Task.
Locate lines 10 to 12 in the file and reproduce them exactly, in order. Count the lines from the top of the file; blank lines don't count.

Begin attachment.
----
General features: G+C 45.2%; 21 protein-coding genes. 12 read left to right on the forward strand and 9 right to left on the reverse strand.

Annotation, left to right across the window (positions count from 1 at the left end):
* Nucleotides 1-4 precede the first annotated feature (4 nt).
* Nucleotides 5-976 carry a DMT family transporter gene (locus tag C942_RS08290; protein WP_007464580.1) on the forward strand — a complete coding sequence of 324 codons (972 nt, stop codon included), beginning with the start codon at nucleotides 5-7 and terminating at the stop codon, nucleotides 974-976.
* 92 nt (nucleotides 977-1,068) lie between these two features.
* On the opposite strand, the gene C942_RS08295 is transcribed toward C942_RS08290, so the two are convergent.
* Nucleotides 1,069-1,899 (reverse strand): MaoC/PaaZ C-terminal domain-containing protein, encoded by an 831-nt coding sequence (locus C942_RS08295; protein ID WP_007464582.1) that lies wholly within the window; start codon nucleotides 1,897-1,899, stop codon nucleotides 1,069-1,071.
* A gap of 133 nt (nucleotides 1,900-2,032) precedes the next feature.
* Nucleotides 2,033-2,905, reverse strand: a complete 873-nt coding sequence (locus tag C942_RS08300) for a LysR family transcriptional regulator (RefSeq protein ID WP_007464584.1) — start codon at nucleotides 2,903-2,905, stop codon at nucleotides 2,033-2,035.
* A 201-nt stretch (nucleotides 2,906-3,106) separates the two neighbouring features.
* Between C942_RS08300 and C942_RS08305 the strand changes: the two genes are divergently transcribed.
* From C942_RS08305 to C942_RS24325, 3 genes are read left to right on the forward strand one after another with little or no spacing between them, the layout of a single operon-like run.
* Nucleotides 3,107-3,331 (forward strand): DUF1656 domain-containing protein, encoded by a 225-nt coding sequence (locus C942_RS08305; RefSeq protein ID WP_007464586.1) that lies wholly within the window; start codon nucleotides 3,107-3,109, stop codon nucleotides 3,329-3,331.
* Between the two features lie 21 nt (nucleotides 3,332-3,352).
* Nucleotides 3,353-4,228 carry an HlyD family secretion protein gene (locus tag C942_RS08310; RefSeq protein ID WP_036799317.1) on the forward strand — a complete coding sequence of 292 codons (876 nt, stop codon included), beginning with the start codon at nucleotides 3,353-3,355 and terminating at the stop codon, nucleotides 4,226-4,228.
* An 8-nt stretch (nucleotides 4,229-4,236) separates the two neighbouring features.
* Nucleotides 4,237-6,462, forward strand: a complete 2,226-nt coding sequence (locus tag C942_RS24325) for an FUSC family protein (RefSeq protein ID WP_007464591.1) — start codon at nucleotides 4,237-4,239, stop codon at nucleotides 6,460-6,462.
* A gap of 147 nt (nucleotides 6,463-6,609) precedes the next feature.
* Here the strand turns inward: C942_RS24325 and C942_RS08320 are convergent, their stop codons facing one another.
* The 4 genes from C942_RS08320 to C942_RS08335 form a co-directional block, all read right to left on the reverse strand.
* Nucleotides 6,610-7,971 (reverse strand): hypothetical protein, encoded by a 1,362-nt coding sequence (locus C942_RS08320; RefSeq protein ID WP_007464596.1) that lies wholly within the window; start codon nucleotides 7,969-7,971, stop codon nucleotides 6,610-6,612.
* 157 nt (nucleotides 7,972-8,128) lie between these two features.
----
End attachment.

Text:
* A 201-nt stretch (nucleotides 2,906-3,106) separates the two neighbouring features.
* Between C942_RS08300 and C942_RS08305 the strand changes: the two genes are divergently transcribed.
* From C942_RS08305 to C942_RS24325, 3 genes are read left to right on the forward strand one after another with little or no spacing between them, the layout of a single operon-like run.